• Search Google Scholar
    • Export Citation
  • Clark, A. J., Gallus W. A. Jr., Xue M. , and Kong F. , 2009: A comparison of precipitation forecast skill between small convection-allowing and large convection-parameterizing ensembles. Wea. Forecasting, 24, 11211140, doi:10.1175/2009WAF2222222.1.

    • Search Google Scholar
    • Export Citation
  • Cui, B., Toth Z. , Zhu Y. , and Hou D. , 2012: Bias correction for global ensemble forecast. Wea. Forecasting, 27, 396410, doi:10.1175/WAF-D-11-00011.1.

    • Search Google Scholar
    • Export Citation
  • Daly, C., Neilson R. P. , and Phillips D. L. , 1994: A statistical-topographic model for mapping climatological precipitation over mountainous terrain. J. Appl. Meteor., 33, 140158, doi:10.1175/1520-0450(1994)033<0140:ASTMFM>2.0.CO;2.

    • Search Google Scholar
    • Export Citation
  • Daly, C., Halbleib M. , Smith J. I. , Gibson W. P. , Doggett M. K. , Taylor G. H. , Curtis J. , and Pasteris P. A. , 2008: Physiographically sensitive mapping of climatological temperature and precipitation across the conterminous United States. Int. J. Climatol., 28, 20312064, doi:10.1002/joc.1688.

    • Search Google Scholar
    • Export Citation
  • De Pondeca, M. S. F. V., and Coauthors, 2011: The Real-Time Mesoscale Analysis at NOAA’s National Centers for Environmental Prediction: Current status and development. Wea. Forecasting, 26, 593612, doi:10.1175/WAF-D-10-05037.1.

    • Search Google Scholar
    • Export Citation
  • Doswell, C. A., III, 2004: Weather forecasting by humans—Heuristics and decision making. Wea. Forecasting, 19, 11151126, doi:10.1175/WAF-821.1.

    • Search Google Scholar
    • Export Citation
  • Du, J., and Coauthors, 2006: New dimension of NCEP Short-Range Ensemble Forecasting (SREF) system: Inclusion of WRF members. Preprints, WMO Expert Team Meeting on the Ensemble Prediction System, Exeter, United Kingdom, World Meteorological Organization. [Available online at http://www.emc.ncep.noaa.gov/mmb/SREF/reference.html.]

  • Ebert, E. E., 2001: Ability of a poor man’s ensemble to predict the probability and distribution of precipitation. Mon. Wea. Rev., 129, 24612480, doi:10.1175/1520-0493(2001)129<2461:AOAPMS>2.0.CO;2.

    • Search Google Scholar
    • Export Citation
  • Etherton, B. J., 2007: Preemptive forecasts using an ensemble Kalman filter. Mon. Wea. Rev., 135, 34843495, doi:10.1175/MWR3480.1.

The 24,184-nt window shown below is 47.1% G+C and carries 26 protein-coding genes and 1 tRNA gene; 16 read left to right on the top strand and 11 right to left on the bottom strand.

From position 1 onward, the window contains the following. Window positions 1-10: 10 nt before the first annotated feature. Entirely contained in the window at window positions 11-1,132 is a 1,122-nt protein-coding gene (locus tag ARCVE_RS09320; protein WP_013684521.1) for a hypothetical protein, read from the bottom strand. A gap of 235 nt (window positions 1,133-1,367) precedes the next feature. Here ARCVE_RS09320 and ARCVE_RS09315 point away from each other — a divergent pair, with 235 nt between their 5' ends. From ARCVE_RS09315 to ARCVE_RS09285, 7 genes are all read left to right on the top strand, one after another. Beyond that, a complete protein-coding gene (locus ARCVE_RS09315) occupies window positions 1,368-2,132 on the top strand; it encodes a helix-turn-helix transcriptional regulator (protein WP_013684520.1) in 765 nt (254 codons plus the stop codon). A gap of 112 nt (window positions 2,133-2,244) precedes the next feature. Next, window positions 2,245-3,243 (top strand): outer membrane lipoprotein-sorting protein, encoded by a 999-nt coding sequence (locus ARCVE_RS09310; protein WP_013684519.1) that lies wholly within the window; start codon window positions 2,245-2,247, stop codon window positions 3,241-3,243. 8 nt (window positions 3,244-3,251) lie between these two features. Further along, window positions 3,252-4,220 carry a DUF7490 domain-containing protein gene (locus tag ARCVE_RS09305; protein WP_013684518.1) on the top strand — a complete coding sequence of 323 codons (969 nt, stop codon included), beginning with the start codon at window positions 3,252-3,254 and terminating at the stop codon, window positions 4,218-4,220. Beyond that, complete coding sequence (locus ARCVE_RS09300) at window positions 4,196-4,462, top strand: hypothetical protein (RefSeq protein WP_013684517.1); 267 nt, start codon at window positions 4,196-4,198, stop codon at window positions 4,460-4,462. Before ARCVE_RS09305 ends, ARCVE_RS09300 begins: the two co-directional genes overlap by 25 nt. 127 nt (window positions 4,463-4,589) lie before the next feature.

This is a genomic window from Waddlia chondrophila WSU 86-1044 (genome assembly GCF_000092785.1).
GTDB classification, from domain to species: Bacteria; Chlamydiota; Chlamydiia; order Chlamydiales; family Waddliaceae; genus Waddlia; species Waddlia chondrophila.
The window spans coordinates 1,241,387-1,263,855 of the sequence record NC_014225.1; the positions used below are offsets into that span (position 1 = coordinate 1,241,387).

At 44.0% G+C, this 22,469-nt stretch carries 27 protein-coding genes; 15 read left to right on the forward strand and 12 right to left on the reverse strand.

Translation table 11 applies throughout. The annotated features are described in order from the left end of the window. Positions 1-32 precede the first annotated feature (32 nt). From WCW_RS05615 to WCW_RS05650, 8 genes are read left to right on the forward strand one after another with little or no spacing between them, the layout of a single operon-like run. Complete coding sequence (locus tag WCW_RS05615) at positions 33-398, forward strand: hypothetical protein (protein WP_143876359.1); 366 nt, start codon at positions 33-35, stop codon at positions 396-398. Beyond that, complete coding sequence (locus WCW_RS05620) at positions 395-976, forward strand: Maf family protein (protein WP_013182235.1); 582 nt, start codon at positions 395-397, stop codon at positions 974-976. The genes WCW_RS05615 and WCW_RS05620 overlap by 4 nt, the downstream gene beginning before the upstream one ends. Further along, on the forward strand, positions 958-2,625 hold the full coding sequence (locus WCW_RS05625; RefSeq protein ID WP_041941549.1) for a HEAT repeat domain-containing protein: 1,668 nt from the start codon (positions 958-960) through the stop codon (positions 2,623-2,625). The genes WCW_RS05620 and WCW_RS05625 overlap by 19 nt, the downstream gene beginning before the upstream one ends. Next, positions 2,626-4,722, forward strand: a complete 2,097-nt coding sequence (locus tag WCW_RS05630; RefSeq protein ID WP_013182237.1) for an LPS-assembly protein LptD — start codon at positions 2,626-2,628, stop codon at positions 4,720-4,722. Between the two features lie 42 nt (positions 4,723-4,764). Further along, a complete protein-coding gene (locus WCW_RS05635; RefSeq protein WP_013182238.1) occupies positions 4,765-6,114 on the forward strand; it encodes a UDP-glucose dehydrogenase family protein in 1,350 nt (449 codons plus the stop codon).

• Fritsch, J. M., and Carbone R. E. , 2004: Improving quantitative precipitation forecasts in the warm season: A USWRP research and development strategy. Bull. Amer. Meteor. Soc., 85, 955965, doi:10.1175/BAMS-85-7-955.

    • Search Google Scholar
    • Export Citation
  • Giorgi, F., 1991: Sensitivity of simulated summertime precipitation over the western United States to different physics parameterizations. Mon. Wea. Rev., 119, 28702888, doi:10.1175/1520-0493(1991)119<2870:SOSSPO>2.0.CO;2.

    • Search Google Scholar
    • Export Citation
  • Glahn, H. R., and Ruth D. P. , 2003: The new digital forecast database of the National Weather Service. Bull. Amer. Meteor. Soc., 84, 195201, doi:10.1175/BAMS-84-2-195.

    • Search Google Scholar
    • Export Citation
  • Glahn, H. R., Gilbert K. , Cosgrove R. , Ruth D. P. , and Sheets K. , 2009: The gridding of MOS. Wea. Forecasting, 24, 520529, doi:10.1175/2008WAF2007080.1.

    • Search Google Scholar
    • Export Citation
  • Hamill, T. M., 1999: Hypothesis tests for evaluating numerical precipitation forecasts. Wea. Forecasting, 14, 155167, doi:10.1175/1520-0434(1999)014<0155:HTFENP>2.0.CO;2.

    • Search Google Scholar
    • Export Citation
  • Henkel, A., and Peterson C. , 1996: Can deterministic quantitative precipitation forecasts in mountainous regions be specified in a rapid, climatologically consistent manner with Mountain Mapper functioning as the tool for mechanical specification, quality control, and verification? Extended Abstracts, Fifth National Heavy Precipitation Workshop, State College, PA, NWS/NOAA, 31 pp. [Available from Office of Climate, Water, and Weather Services, W/OS, 1325 East–West Hwy., Silver Spring, MD 20910.]

  • Higgins, R. W., Janowiak J. E. , and Yao Y.-P. , 1996: A gridded hourly precipitation data base for the United States (1963–1993). NCEP/Climate Prediction Center Atlas 1, NOAA/NWS, 47 pp.